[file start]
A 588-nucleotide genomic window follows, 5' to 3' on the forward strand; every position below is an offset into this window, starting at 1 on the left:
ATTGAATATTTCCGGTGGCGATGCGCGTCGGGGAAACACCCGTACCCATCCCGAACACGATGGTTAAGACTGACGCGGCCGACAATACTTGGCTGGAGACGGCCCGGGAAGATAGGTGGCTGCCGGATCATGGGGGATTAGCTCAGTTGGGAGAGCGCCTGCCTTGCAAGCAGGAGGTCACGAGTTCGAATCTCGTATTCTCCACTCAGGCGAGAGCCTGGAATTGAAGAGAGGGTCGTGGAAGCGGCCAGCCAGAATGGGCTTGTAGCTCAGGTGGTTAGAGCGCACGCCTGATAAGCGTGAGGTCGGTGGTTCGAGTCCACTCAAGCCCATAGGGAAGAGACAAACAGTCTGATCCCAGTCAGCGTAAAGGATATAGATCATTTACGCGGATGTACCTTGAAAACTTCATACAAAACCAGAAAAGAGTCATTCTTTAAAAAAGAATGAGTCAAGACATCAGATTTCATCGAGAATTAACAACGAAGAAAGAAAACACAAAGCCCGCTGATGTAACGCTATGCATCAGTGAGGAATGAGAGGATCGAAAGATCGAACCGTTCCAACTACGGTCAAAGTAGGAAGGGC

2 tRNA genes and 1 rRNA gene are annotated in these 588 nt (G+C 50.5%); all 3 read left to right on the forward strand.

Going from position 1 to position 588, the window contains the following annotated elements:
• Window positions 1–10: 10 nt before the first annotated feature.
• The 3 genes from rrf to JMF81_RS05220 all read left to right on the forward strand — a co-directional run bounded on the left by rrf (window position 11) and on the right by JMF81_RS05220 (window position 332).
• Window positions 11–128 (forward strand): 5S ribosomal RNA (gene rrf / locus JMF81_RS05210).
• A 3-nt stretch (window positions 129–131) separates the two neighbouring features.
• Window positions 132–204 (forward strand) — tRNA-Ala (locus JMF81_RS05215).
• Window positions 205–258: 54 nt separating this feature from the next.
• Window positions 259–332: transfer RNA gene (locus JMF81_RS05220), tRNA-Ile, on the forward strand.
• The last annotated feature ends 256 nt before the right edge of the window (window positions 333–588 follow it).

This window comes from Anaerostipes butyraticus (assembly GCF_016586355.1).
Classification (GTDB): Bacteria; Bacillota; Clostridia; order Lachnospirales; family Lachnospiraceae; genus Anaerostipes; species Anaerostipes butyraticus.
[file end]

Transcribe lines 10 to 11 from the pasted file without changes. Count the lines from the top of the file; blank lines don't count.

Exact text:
• Window positions 205–258: 54 nt separating this feature from the next.
• Window positions 259–332: transfer RNA gene (locus JMF81_RS05220), tRNA-Ile, on the forward strand.